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Black-winged Lapwing Vanellus melanopterus
BirdLife is updating this factsheet for the 2016 Red List
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This species has a very large range, and hence does not approach the thresholds for Vulnerable under the range size criterion (Extent of Occurrence <20,000 km2 combined with a declining or fluctuating range size, habitat extent/quality, or population size and a small number of locations or severe fragmentation). Despite the fact that the population trend appears to be decreasing, the decline is not believed to be sufficiently rapid to approach the thresholds for Vulnerable under the population trend criterion (>30% decline over ten years or three generations). The population size may be moderately small to large, but it is not believed to approach the thresholds for Vulnerable under the population size criterion (<10,000 mature individuals with a continuing decline estimated to be >10% in ten years or three generations, or with a specified population structure). For these reasons the species is evaluated as Least Concern.

Taxonomic source(s)
del Hoyo, J.; Collar, N. J.; Christie, D. A.; Elliott, A.; Fishpool, L. D. C. 2014. HBW and BirdLife International Illustrated Checklist of the Birds of the World. Barcelona, Spain and Cambridge UK: Lynx Edicions and BirdLife International.

Trend justification
The overall population trend is decreasing, although some populations have unknown trends (Wetlands International 2006).

Behaviour This species is an intra-African migrant; moving to lower altitudes (e.g. 1,500-2,000 m lower) for the winter in East Africa and South Africa, but remaining sedentary in Ethiopia (Urban, et al. 1986, del Hoyo, et al. 1996). It breeds between April and July in Ethiopia, between July and October in South Africa, and in all months of the year in Kenya and Tanzania (generally depending on the rains, although avoiding the wettest periods) (del Hoyo, et al. 1996). During the breeding season the species is found in solitary pairs or small, loose colonies, but during the non-breeding season it gathers in flocks of up to 50 individuals, occasionally thousands, and possibly up to 10,000 prior to migration (del Hoyo, et al. 1996). This species is chiefly diurnal, but migrates at night as well as by day (Urban, et al. 1986). Habitat Breeding This species breeds in short-sward grassland on highland plateau and mountain slopes, and at lower elevations on open plains, dry savanna (especially in areas with large wild or domestic ungulates and game animals), and burnt fields with newly grown grass (Urban, et al. 1986, del Hoyo, et al. 1996). Non-breeding In winter the species is found mainly at lower altitudes, where it occurs on wastelands, cultivated and fallow fields, meadows, airfields, coastal flats (Urban, et al. 1986, del Hoyo, et al. 1996) and golf-courses (Hockey, et al. 2005). Diet This species is carnivorous, its diet consisting of molluscs, earthworms, adult and larval insects (such as beetles and flies), and occasionally small fish (del Hoyo, et al. 1996). Breeding site Its nest is a scrape in recently burnt short-sward grassland or on bare or newly ploughed land (Urban, et al. 1986, del Hoyo, et al. 1996).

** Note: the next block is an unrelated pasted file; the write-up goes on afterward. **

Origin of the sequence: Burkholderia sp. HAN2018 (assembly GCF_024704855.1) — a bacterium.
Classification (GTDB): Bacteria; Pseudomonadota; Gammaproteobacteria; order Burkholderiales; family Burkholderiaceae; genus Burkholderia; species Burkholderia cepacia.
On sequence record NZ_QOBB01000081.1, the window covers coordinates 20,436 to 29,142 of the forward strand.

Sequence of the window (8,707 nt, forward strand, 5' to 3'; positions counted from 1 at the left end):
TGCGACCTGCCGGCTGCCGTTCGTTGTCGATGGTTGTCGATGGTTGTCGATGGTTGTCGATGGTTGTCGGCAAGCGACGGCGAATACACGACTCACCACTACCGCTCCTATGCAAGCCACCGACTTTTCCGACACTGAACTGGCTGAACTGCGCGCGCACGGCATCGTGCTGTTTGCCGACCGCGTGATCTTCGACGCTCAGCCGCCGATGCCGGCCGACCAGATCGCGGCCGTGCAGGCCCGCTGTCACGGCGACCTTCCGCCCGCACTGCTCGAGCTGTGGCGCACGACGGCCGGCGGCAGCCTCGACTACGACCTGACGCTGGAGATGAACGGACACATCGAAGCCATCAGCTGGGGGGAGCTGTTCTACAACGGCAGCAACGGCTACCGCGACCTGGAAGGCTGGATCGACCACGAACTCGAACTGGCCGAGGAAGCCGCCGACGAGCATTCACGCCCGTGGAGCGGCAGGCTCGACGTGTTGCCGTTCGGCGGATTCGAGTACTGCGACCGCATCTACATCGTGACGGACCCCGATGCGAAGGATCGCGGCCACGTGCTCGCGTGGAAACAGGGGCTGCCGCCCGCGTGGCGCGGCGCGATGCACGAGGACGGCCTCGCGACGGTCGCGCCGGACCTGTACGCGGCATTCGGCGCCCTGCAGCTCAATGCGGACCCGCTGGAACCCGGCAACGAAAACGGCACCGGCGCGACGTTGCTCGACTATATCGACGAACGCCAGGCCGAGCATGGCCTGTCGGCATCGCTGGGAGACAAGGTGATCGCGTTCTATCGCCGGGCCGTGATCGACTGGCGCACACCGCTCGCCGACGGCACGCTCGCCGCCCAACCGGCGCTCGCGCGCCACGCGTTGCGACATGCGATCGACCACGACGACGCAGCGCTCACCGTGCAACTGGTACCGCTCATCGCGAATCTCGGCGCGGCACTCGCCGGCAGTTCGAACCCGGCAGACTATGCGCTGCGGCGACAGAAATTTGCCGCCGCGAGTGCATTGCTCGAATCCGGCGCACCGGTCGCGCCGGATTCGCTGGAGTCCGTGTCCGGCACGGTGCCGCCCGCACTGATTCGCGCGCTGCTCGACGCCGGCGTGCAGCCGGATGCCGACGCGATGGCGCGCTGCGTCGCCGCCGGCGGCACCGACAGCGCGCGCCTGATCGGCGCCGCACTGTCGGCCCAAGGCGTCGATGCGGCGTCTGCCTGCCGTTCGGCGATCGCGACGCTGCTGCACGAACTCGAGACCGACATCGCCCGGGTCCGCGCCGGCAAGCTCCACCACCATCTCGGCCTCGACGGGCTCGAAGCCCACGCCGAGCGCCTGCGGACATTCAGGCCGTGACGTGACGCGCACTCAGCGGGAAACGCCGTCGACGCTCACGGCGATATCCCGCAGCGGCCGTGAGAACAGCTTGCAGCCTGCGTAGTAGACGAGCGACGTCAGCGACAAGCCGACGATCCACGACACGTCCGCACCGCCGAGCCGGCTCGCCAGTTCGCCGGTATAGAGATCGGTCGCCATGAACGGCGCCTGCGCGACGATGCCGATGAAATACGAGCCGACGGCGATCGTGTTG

This species is threatened by habitat loss in South Africa as a result of commercial afforestation (Allan, et al. 1997, Hockey, et al. 2005).

Allan, D. G.; Harrison, J. A.; Navarro, R. A.; van Wilgen, B. W.; Thompson, M. W. 1997. The impact of commercial afforestation on bird populations in Mpumalanga Province, South Africa - insights from bird-atlas data. Biological Conservation 79: 173-185.

del Hoyo, J.; Elliott, A.; Sargatal, J. 1996. Handbook of the Birds of the World, vol. 3: Hoatzin to Auks. Lynx Edicions, Barcelona, Spain.

Delany, S.; Scott, D. 2006. Waterbird population estimates. Wetlands International, Wageningen, The Netherlands.

Hockey, P. A. R.; Dean, W. R. J.; Ryan, P. G. 2005. Roberts birds of southern Africa. Trustees of the John Voelcker Bird Book Fund, Cape Town, South Africa.

Urban, E. K.; Fry, C. H.; Keith, S. 1986. The birds of Africa vol. II. Academic Press, London.

Further web sources of information
Explore HBW Alive for further information on this species

Search for photos and videos, and hear sounds of this species from the Internet Bird Collection

Text account compilers
Ekstrom, J., Butchart, S., Malpas, L.

IUCN Red List evaluators
Butchart, S., Symes, A.

Recommended citation
BirdLife International (2016) Species factsheet: Vanellus melanopterus. Downloaded from on 25/10/2016. Recommended citation for factsheets for more than one species: BirdLife International (2016) IUCN Red List for birds. Downloaded from on 25/10/2016.

This information is based upon, and updates, the information published in BirdLife International (2000) Threatened birds of the world. Barcelona and Cambridge, UK: Lynx Edicions and BirdLife International, BirdLife International (2004) Threatened birds of the world 2004 CD-ROM and BirdLife International (2008) Threatened birds of the world 2008 CD-ROM. These sources provide the information for species accounts for the birds on the IUCN Red List.

To provide new information to update this factsheet or to correct any errors, please email BirdLife

To contribute to discussions on the evaluation of the IUCN Red List status of Globally Threatened Birds, please visit BirdLife's Globally Threatened Bird Forums.

Key facts
Current IUCN Red List category Least Concern
Family Charadriidae (Plovers)
Species name author (Cretzschmar, 1829)
Population size 8700-42000 mature individuals
Population trend Decreasing
Distribution size (breeding/resident) 839,000 km2
Country endemic? No
Links to further information
- Additional Information on this species
- Projected distributions under climate change